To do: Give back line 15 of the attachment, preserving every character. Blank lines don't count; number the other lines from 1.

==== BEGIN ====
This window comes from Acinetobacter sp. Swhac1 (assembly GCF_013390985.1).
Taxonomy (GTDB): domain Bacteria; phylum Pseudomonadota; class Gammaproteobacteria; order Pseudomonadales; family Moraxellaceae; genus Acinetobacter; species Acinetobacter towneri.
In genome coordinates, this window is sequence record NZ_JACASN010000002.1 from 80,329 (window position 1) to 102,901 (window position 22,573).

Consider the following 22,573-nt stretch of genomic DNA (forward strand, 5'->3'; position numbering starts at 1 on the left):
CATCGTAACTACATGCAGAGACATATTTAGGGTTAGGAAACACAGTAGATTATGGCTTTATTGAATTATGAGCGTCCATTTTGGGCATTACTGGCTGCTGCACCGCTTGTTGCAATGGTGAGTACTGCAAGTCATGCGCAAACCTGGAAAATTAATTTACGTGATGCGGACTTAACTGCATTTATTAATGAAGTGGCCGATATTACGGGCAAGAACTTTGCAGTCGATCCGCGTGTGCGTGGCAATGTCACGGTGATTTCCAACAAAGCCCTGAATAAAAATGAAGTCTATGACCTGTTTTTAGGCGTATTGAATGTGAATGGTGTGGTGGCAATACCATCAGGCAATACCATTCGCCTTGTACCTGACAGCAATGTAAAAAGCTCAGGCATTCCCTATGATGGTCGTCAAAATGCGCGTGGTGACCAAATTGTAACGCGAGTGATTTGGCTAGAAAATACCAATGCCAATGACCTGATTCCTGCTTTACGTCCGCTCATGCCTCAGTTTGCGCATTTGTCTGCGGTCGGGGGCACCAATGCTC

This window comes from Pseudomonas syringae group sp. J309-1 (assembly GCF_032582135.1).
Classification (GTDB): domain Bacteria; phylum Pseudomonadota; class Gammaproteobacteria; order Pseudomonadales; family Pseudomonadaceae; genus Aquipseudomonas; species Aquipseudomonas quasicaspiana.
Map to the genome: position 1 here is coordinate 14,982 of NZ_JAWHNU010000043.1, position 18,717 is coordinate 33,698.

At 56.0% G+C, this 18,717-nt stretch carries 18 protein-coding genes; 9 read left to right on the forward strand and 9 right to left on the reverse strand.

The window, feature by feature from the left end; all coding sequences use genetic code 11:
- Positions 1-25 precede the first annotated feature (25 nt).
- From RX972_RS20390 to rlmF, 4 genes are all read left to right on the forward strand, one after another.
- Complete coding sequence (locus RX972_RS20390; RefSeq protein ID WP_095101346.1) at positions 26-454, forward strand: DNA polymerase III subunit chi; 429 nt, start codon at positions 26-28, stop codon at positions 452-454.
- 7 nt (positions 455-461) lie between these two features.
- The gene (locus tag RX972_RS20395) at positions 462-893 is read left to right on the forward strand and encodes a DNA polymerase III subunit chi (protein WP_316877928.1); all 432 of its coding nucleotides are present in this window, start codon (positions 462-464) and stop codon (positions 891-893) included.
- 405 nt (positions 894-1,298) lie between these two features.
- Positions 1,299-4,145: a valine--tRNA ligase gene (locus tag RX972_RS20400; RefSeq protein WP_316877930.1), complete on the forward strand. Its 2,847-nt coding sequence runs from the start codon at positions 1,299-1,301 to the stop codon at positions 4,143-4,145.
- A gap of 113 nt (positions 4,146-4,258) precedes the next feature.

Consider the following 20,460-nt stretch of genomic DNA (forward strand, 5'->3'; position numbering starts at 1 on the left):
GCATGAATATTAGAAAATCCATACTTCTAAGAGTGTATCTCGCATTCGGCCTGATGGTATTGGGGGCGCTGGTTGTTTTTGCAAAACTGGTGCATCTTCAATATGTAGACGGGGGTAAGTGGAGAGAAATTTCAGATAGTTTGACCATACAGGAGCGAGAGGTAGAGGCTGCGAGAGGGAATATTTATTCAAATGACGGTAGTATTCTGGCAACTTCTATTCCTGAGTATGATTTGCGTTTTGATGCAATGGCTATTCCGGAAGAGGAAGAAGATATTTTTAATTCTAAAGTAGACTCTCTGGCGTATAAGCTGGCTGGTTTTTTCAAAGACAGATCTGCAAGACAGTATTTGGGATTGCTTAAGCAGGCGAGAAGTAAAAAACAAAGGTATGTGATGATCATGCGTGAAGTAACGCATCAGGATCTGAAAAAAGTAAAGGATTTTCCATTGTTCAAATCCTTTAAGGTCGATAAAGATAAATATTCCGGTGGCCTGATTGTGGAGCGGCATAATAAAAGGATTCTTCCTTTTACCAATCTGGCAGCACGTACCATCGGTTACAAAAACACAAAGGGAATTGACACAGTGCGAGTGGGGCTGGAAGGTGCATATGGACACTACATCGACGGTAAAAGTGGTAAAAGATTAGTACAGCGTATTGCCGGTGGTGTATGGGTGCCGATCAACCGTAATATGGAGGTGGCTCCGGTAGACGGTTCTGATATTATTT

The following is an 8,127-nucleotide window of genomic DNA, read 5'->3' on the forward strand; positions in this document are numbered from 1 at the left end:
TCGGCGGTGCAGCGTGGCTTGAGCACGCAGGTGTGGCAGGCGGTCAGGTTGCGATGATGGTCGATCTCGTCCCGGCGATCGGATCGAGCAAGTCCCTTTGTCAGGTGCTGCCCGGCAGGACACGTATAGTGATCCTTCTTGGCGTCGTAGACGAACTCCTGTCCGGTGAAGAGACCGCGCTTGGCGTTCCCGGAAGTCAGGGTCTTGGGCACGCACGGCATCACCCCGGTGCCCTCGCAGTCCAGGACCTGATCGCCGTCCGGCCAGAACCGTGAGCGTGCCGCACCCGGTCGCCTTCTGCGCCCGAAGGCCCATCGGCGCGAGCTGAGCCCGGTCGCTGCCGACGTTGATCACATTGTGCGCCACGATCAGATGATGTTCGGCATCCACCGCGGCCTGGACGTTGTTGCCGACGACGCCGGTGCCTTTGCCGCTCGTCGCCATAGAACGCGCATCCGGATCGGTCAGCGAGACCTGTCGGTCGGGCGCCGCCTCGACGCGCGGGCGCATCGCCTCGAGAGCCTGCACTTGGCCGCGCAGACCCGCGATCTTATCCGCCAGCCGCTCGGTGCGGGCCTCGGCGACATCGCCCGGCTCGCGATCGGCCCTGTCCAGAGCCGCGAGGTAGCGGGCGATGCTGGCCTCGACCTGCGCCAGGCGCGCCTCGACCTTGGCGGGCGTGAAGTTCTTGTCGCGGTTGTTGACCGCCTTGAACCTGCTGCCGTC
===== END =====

- The gene (locus tag RX972_RS20395) at positions 462-893 is read left to right on the forward strand and encodes a DNA polymerase III subunit chi (protein WP_316877928.1); all 432 of its coding nucleotides are present in this window, start codon (positions 462-464) and stop codon (positions 891-893) included.